Tests and Screenings Shine a Spotlight on Heart Disease
Within the microscopic ribbons of veins and arteries that course throughout our body, and the layers of tissue and muscle that comprise our heart, cardiovascular disease has many places to hide and can often go unnoticed. Symptoms like fatigue and aches and pains can be “explained away” or be completely silent.
Chronic conditions – like hypertension, hardening of the arteries, congestive heart failure, irregular heartbeats - or traumatic events – like heart attack or cardiac arrest – can have significant impact on heart functions and others throughout the body.
Tests & Screenings
Several tests are used to diagnose heart disease. Your doctor will decide which are most appropriate based on your risk factors, history of heart problems or current symptoms.
- Cardiac catheterization is performed to further evaluate coronary artery disease, valvular heart disease, congestive heart failure, and/or certain congenital (present at birth) heart conditions, such as atrial septal defect or ventricular septal defect, when other less invasive types of diagnostic tests indicate the presence of one of these conditions. A very small hollow tube, or catheter, is advanced from a blood vessel in the groin or arm through the aorta into the heart. Once the catheter is in place, several diagnostic techniques may be used. The tip of the catheter can be placed into various parts of the heart to measure the pressures within the chambers. The catheter can be advanced into the coronary arteries and a contrast dye injected into the arteries.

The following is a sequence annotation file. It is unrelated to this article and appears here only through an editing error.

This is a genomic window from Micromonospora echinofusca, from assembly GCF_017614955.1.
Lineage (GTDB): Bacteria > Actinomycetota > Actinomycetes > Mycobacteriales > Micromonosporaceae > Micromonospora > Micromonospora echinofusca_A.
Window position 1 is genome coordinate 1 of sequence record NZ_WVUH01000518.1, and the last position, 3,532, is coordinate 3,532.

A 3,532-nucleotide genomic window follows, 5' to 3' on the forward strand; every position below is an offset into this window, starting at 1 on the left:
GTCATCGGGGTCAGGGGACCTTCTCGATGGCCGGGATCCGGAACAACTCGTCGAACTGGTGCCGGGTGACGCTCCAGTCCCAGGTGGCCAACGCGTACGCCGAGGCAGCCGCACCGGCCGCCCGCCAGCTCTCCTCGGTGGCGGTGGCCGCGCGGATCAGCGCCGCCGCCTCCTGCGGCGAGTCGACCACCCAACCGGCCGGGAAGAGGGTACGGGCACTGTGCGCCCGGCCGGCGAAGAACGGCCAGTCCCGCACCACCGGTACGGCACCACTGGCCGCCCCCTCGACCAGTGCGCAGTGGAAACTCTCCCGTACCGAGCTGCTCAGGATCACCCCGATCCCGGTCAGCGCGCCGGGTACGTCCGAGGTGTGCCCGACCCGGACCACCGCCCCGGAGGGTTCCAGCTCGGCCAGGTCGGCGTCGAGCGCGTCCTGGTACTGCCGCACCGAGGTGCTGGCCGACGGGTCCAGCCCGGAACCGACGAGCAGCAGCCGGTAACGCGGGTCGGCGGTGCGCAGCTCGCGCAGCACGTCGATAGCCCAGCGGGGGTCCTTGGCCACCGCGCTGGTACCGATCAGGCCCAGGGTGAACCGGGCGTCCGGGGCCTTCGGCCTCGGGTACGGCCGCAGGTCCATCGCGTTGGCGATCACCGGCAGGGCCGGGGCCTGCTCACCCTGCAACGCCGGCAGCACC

- Intravascular ultrasound (IVUS) uses a computer and transducer that sends out ultrasonic sound waves to create images of the blood vessels, may be used during a cardiac cath. The use of IVUS provides direct visualization and measurement of the inside of the blood vessels and may assist the doctor in selecting the appropriate treatment needed in each particular situation. A small sample of heart tissue (called a biopsy) may be obtained during the procedure to be examined later under the microscope for abnormalities.
- Ultrafast computed tomography. This CT scan produces images very rapidly, for a type of "movie" of moving parts of the body, such as the chambers and valves of the heart. This scan may also be used to obtain information about calcium build-up inside the coronary arteries of the heart.
- Computed tomographic angiography (CTA) - or arteriography - is an X-ray image of the blood vessels. A CT angiogram uses CT technology rather than standard X-rays or fluoroscopy to obtain images of blood vessels, for example, the coronary arteries of the heart.
- Combined computed tomography and positron emission tomography (PET/CT). PET/CT combines the ability of CT to provide detailed anatomy with the ability of PET to show cell function and metabolism to offer greater accuracy in the diagnosis and treatment of certain types of diseases, including coronary artery disease.
- Cardiac CT scan can diagnose calcium deposits in the arteries before symptoms occur. Results are provided as a numerical score. While a high score doesn’t necessarily “predict” having a heart attack, it does provide an absolute diagnosis of heart disease. A calcium score, along with conventional testing and other risk indicators, presents an overall picture of heart health and is valuable information to share with your physician.